A Review of: Attack Surface, by Cory Doctorow

I was immediately pulled into this book – not even  making it through the first chapter, and addicted. I  am fascinated by the main character, Masha. And her job. …  The hook got me . Line and sinker. They style of writing here really appeals to me. Its first person present – and  the author is pulling it of spectacularly. Our character is punchy, dark, sarcastic, edgy… you get the idea. Her personality is something you can immediately see. The one that’s presented to us in the beginning, at least. 

Rating: 4 out of 5.

This book is non stop action. But you know, reading about protests gets .. Tiring…  and frankly; I am not interested. So… while the book  really hooked me in the beginning,  the content really was not  all that readable for me. I didn’t ‘enjoy’ the story. 


At the hinging point in the story, Masha pivots from ‘keep working for the Big bads, to Fighting with the Protestors’. But to be honest – I didn’t like this choice. I felt like she would have made a much bigger impact on the direction of these technologies, by driving them from the inside. Sure, that point is even discussed in the book – how she could  have more  influence by being the persons writing these tools. Directing these tools; as opposed to some schlep that might (probably) have no moral compass directing them. Jus the  fat bills   stacking in their bank account. And I felt this was probably a really valid point of view….. But nope. Masha doesn’t go that route. She shakes off the chains of moral responsibility for the technology, but in the book it’s framed like she made some huge, right choice . ( Or rather her friends forced her into this.) But for FFS, they’re wrong! Who will  nudge this stuff to being as  people friendly as it can be now? No one. That’s who. Masha: not my problem! Even though it was, for so long, now I don’t care! I don’t imagine that that is how this character would have reacted. It was a real weak moment in the character arc , for this writer. I do not approve. Masha would not have  let this out of her hands – especially not with the impact she could have had,  as the independent contractor, in charge of this stuff. 


On our Character Masha, and other ’strong female authority figure types’… I almost believed the personality builds. But in the end, it’s clearly written by a male author. It’s all ‘not-quite-right.’ Sorry, Cory. You haven’t quite nailed getting Females correct. Little things – but when you’re female, you know. And you know when women are written by men.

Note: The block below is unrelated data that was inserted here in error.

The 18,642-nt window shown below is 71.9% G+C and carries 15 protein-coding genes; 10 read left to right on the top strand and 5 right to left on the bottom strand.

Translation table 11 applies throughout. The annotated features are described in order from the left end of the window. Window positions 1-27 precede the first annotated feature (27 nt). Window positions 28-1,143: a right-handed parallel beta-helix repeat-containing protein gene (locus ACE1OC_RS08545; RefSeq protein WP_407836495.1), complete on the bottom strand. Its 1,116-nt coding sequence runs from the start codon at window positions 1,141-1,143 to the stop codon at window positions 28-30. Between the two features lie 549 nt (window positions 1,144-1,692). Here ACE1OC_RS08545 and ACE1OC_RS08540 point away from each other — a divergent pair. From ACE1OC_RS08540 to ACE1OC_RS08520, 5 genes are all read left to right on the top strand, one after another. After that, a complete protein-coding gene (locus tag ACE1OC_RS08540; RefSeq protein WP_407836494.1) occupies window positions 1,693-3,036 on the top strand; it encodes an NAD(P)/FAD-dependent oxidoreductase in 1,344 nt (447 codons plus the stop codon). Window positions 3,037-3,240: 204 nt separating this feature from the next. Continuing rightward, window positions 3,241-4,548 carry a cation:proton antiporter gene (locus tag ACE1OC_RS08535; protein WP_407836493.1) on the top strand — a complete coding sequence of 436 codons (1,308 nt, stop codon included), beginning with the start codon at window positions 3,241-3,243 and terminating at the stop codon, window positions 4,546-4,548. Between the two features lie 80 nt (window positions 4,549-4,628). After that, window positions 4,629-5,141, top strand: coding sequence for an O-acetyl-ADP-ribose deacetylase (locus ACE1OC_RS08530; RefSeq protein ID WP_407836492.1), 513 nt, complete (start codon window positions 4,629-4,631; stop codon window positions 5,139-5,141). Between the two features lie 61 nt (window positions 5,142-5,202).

Beginning of book > interesting, edgy, thought provoking.

Middle of book > bogged down & feeling tirelessly preachy about the surveillance state, and wearing on my nerves. Masha stops doing things, and just is caught in a web of various plot conflicts to be resolved. 

End of book > Mehhhhhhh. After getting to the middle, exactly what you think is going to happen, happens. And it kind of just  dribbles off. I didn’t really feel like there was a good closure at the end of the story. 


I don’t know. Would I recommend this book? Well, on technical merit, I think the author’s writing is impeccable, and knocks it out of the part. Nails it on the tense and style. Very detail oriented. 

The story – was well formed, fast paced, interesting, and ties up plot arcs; generally speaking. 

I guess, if you want to read about a not to distant future when the country is on the verge of an all out surveillance state, while the population is catching wind of Just How Much, and might be able to stop it [probably not] before it’s too late; while focusing on civil unrest, protests, injustice, etc – then you will probably love this book. To be clear, it’s not a happy story, and I would not say it has a good/happy ending. It’s more of a: ‘Lessons In What’s Coming to a City Near You Sooner Than You Think’ kind of read.

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